irb(main):045:0> sprintf("%.1f",-31.05)
=> “-31.1”
irb(main):046:0> sprintf("%.1f",-32.05)
=> “-32.0”
irb(main):047:0> sprintf("%.1f",-33.05)
=> “-33.0”
irb(main):048:0> sprintf("%.1f",-34.05)
=> “-34.0”
irb(main):049:0> sprintf("%.20f",-29.05)
=> “-29.05000000000000071054”
irb(main):050:0> sprintf("%.20f",-30.05)
=> “-30.05000000000000071054”
irb(main):051:0> sprintf("%.20f",-31.05)
=> “-31.05000000000000071054”
irb(main):052:0> sprintf("%.20f",-32.05)
=> “-32.04999999999999715783”
irb(main):053:0> sprintf("%.20f",-33.05)
=> “-33.04999999999999715783”
irb(main):054:0> sprintf("%.20f",-34.05)
=> “-34.04999999999999715783”

So what it’s rounding isn’t the exact number you’re typing in, but the
internal representation of that number in binary floating point format.

There are ways of tweaking the math so that the rounding seems more
consistent, but no matter what, the values you enter won’t be precisely
equal to that value when you’re using floating point numbers.

If you’re not careful about rounding floating point digits, you can end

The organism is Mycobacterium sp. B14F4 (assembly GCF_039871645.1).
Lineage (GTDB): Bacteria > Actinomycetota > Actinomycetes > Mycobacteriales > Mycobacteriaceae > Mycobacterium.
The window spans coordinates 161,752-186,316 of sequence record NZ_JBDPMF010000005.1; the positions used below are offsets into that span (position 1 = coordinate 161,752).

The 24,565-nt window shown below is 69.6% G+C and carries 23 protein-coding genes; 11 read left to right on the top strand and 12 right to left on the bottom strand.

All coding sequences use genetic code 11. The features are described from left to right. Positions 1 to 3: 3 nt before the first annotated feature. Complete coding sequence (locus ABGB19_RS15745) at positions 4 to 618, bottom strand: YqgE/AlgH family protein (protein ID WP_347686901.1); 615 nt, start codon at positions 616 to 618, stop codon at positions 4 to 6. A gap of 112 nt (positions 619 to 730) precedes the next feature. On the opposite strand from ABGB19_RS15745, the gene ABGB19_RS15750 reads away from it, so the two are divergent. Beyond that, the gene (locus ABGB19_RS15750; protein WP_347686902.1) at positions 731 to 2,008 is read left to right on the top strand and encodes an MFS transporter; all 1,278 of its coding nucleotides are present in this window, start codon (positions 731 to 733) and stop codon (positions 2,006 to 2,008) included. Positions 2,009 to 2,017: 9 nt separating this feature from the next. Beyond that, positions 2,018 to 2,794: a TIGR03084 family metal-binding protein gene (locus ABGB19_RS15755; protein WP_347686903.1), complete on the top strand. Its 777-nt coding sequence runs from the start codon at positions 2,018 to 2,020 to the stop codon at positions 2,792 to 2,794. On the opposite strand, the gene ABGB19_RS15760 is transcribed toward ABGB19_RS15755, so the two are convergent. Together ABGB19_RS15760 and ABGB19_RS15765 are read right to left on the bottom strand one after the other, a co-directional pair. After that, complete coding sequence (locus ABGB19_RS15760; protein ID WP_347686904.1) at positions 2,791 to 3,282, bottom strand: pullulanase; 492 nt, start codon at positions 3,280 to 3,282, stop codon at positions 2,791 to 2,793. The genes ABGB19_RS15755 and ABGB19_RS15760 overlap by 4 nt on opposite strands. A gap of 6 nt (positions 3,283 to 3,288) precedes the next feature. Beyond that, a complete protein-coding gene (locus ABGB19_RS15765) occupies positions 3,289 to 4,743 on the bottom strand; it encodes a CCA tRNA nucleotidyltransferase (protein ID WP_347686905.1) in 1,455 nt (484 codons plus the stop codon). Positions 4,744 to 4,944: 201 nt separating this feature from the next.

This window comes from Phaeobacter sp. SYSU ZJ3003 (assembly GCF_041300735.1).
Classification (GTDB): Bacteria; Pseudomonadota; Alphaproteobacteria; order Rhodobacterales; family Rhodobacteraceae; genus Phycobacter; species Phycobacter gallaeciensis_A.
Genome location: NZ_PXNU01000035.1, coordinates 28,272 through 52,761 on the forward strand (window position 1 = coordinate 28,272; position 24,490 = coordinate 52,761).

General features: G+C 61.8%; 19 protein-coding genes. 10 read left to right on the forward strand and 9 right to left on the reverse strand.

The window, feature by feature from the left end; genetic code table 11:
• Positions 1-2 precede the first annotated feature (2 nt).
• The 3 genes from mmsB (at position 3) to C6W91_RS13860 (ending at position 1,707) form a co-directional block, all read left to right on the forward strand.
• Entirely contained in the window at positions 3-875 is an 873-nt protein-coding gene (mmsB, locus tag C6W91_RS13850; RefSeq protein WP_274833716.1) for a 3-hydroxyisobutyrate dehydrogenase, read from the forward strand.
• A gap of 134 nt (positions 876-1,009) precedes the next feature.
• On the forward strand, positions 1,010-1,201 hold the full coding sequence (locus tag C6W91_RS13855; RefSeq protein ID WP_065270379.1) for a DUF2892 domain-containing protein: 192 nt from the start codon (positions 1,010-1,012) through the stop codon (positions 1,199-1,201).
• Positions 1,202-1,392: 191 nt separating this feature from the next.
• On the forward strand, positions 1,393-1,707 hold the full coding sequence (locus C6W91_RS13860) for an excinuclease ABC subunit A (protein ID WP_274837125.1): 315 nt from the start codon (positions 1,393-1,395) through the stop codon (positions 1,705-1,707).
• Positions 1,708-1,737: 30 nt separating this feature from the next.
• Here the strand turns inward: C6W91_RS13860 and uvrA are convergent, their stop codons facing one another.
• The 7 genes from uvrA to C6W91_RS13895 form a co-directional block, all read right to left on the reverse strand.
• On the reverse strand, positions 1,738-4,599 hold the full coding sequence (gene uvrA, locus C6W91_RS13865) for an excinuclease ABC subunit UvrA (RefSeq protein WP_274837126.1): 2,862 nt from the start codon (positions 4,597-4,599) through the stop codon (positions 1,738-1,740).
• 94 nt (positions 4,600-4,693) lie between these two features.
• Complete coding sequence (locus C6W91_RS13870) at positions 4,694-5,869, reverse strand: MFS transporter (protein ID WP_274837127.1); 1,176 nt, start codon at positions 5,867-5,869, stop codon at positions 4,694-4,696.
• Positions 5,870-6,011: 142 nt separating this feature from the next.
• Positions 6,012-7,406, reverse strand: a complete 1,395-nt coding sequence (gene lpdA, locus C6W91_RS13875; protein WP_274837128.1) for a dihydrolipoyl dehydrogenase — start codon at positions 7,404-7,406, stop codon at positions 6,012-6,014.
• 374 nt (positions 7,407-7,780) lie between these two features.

up with something like this:

http://img.thedailywtf.com/images/200902/errord/DSC00669.JPG

Ben

Thank you Ben,

I did discover that there are various ways of rounding just before your
reply at http://en.wikipedia.org/wiki/Rounding

I am writing a ruby web based unit testing for my java students to
submit their programs to.

My real problem is that sprintf in ruby behaves differently in this
regard to how java rounds.

Oh well, I fixed it by creating unit test data that was within the
precision of the final java output, so that rounding was not used in the
unit testing.

Ben G. wrote:

On Sep 20, 2010, at 18:00 , Gerry Jenkins wrote:

fails even positive numbers: